Car inventory shortage: Are we past the worst of it?

U.S. inventory levels began a sharp, sustained decline in late March 2021, including vehicles still in transit from the factory, according to Cox Automotive. By that August, consumers had largely picked dealership lots clean, with inventory levels falling below 1 million. They hit their lowest point the following month, dropping to just under 830,000, Cox said.

By the end of 2021, inventory had climbed back above 1 million vehicles, but it remained very tight, bouncing between 1 million and 1.1 million, until July. After topping 1.2 million in mid-August, inventories began recovering more quickly, according to Cox, and if the pace continues, they could top 2 million again early this year.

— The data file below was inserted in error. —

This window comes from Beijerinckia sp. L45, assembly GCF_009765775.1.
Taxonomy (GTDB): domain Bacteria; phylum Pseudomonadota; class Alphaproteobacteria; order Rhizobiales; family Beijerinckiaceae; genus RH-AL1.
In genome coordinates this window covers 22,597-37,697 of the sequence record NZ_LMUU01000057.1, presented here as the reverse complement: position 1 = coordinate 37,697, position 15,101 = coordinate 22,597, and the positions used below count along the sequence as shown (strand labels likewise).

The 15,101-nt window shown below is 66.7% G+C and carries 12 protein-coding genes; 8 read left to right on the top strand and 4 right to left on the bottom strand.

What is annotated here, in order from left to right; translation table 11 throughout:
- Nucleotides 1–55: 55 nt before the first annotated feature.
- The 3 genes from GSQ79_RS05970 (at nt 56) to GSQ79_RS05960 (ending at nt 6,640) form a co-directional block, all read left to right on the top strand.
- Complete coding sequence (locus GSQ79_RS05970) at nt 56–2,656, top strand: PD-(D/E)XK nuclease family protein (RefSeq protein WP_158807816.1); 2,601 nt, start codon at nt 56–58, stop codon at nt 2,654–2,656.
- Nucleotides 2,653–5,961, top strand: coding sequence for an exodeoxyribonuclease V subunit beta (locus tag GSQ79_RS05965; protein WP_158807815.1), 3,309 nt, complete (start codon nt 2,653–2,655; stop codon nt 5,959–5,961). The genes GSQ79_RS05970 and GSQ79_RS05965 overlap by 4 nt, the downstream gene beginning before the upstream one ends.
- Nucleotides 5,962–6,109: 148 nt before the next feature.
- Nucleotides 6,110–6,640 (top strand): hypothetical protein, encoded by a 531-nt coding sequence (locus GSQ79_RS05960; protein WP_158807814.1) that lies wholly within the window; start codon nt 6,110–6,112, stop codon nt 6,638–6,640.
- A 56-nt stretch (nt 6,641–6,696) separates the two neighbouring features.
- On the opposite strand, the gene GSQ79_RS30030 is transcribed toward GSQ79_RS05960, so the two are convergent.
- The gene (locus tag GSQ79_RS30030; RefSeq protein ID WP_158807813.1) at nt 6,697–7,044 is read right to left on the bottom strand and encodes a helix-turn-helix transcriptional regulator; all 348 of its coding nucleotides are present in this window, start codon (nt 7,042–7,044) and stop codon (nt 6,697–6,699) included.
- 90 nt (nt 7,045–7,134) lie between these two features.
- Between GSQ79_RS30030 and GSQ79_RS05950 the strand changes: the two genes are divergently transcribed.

The period of super-low inventories has been extremely lucrative for most dealers and automakers, with many continuing to report record profits. It’s also allowed some dealers and brands to experiment to find the sweet spot in their operations.

“It turns out, we don’t need 69 days’ supply. Yeah, we really don’t — the actual number is probably 20,” Don Flow, CEO of Flow Automotive Cos., told Automotive News last week. His dealership group is headquartered in Winston-Salem, N.C., and has 44 new-car franchises.

Flow, who is starting his third year as chairman of the Audi National Dealer Council, said Audi dealerships and the brand have used this period to find the optimal balance for collective profitability. “In the premium segment, if you produce the right cars, we’ve learned that somewhere between 20 to 30 days’ supply of cars is all we actually need to maintain market share,” Flow said. “And when Audi had that day supply, it was at its maximum market share, and the dealer had their maximum profitability as well.”

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